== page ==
Font Size



Menu Style

Submit to FacebookSubmit to Google PlusSubmit to TwitterSubmit to LinkedIn
('Developed Nation by 2020' is not a daydream - Vajpayeeji 15Aug2003 - Image Courtesy: PMO)
In politics, one should have the courage to tell the truth to the public, but we see that in some states there is an attempt to avoid it,” stated Prime Minister Narendra Modi on 30th July 2022. Mr. Modi said this while admonishing the States to clear dues of power generation companies. 
Alas, our beloved PM himself missed a golden opportunity to show the courage to tell the truth on ‘Developed India’ resolve on 15th August 2022. He avoided the honour to use “Tricolour as the witness”, to borrow a recurring phrase from his Independence Day (ID) Speeches.
The National Flag at the Red Fort witnessed twice Bharat Ratna Atal Bihari Vajpayee vow to make India a ‘Developed Nation’ by 2020. 
Similarly, President A. P. J. Abul Kalam articulated Mr. Vajpayee’s vision on two different solemn occasions. Mr. Modi lacked courage to disclose to citizens that BJP fought 2004 Lok Sabha polls with ‘Developed Nation’ promise embossed on the cover page of its manifesto. 
And there hangs a long tale of quest to see India leap into league of rich nations – an idea that dates back to the Nehru era. 
As Scientific Adviser to Defence Minister, Dr Kalam, was perhaps the first high-ranking Govt representative to expound the concept of Developed India with specifying any timeline. He did it during October 1998 while delivering the Sardar Patel Memorial Lecture-1998 organized by All India Radio. 
An official release dated 29th October 1998 quoted him as saying “India must be economically and commercially powerful with near self-reliance in defence and a standing in the world affairs.”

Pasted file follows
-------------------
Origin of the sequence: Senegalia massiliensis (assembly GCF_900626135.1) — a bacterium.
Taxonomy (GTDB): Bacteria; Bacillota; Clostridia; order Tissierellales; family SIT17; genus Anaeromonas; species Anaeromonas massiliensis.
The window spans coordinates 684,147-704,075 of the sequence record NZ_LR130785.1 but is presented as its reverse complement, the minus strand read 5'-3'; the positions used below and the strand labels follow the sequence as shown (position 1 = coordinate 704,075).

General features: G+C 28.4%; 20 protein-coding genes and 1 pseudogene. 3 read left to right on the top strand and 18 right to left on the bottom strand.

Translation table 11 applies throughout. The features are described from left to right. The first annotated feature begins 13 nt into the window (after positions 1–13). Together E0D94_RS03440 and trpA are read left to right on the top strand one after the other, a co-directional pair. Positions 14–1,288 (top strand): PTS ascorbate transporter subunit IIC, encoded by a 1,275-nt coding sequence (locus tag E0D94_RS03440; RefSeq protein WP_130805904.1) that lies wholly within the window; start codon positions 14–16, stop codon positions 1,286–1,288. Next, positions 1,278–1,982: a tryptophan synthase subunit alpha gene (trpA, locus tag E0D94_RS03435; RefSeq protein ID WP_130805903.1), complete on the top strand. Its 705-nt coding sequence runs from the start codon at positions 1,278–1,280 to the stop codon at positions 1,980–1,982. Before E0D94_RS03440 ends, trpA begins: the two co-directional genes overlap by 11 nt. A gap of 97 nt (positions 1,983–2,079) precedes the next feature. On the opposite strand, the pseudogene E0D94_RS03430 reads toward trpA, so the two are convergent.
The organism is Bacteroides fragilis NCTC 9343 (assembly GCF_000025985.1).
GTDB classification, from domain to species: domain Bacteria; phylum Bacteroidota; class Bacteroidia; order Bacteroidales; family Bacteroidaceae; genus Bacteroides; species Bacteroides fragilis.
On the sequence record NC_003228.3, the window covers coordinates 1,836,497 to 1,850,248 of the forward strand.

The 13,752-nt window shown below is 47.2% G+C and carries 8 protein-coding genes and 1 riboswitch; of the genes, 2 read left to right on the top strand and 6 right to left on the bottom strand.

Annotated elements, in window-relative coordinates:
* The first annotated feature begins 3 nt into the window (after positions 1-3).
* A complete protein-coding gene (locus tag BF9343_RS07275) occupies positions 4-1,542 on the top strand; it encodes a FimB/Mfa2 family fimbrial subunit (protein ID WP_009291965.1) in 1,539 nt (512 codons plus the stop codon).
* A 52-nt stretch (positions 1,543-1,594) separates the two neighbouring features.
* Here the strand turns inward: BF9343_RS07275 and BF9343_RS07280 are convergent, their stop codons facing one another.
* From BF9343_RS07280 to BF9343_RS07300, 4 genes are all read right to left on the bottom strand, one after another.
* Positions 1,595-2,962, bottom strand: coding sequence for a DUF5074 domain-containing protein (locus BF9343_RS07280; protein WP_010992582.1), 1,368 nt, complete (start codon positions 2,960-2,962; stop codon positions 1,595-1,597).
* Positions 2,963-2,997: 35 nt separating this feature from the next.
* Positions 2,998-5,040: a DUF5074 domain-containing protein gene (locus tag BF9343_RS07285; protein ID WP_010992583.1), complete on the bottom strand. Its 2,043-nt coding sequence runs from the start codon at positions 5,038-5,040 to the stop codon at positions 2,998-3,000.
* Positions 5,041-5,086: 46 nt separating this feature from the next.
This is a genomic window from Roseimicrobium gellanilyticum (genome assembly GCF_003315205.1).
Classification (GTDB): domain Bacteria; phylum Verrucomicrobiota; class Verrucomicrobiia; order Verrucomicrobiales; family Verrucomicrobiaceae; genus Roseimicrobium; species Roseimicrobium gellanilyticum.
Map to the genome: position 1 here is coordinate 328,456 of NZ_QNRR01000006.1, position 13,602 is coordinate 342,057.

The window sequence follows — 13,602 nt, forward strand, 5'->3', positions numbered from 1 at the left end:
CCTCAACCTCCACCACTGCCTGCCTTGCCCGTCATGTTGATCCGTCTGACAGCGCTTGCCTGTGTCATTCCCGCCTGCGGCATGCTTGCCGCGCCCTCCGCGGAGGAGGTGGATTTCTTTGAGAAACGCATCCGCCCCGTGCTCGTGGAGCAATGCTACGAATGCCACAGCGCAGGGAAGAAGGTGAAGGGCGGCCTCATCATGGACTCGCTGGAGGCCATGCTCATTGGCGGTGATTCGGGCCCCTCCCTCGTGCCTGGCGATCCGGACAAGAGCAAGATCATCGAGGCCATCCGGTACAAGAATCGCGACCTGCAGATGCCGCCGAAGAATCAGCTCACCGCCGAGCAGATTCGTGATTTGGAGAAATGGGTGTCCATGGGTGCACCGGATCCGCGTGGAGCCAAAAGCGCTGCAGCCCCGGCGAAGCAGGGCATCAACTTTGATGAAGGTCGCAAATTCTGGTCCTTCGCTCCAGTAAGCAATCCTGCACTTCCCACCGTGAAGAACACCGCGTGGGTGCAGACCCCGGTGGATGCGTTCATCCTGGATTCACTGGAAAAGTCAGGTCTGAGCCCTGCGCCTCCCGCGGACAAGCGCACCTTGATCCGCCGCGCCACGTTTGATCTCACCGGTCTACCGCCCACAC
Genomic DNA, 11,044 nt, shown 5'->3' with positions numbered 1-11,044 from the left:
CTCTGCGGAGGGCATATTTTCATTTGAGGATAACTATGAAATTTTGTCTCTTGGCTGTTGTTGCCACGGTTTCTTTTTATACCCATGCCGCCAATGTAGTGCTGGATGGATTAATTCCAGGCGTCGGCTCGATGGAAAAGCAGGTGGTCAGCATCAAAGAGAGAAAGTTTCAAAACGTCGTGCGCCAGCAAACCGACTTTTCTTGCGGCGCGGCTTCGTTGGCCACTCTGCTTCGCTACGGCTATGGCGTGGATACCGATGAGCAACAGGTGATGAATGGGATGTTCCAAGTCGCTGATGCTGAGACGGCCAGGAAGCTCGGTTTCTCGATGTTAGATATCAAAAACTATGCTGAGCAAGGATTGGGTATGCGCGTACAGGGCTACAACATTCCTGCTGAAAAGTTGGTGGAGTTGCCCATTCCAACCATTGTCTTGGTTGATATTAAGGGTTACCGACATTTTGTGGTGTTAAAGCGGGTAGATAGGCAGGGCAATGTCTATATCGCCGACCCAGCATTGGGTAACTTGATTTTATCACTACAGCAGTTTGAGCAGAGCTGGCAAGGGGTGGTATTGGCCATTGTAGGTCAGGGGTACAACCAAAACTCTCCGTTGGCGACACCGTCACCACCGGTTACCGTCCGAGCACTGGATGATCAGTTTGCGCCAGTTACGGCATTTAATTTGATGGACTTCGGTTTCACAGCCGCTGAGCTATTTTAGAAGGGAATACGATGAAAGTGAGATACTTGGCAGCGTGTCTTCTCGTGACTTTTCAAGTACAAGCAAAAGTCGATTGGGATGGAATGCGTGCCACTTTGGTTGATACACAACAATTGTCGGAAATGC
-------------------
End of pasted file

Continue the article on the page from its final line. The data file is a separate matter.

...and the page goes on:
In the Lecture Captioned ‘Second Vision for the Nation and Developed India,’ Dr Kalam five thrust areas for realizing the vision of developed India. These are agriculture and food processing, electric power, education and health care, information technology and strategic sectors. He added: “Science and technology have all the ambience for transforming the nation into a developed India.”
The credit, however, goes to Mr. Vajpayee for setting for the first time a timeline to turn India into a developed country. In his Address to the Nation from the ramparts of Red Fort on 15th August 2002, he stated: “Our aim is to free India from the curse of poverty and unemployment. It is to make India a Developed Nation by 2020. When this country of one billion people works with a common resolve, then no goal is impossible to achieve.”
He added: “This fifty-fifth anniversary of Independence conveys one more message to us. And that message is that all of us strive to our utmost for the realization of the dream of making India a Developed Nation.”
On the subsequent ID/15th August 2003, Mr. Vajpayee articulated his resolve: “Dear Countrymen, today the nation is at such a turning point from where it can take a big leap forward. The yearning to achieve the lofty vision of making India a Developed Nation by 2020 is gathering strength all over the country. In just one generation, India can be liberated from the curse of poverty, unemployment and underdevelopment. This is not a daydream. It can be turned into reality. Many countries in the world have demonstrated it.”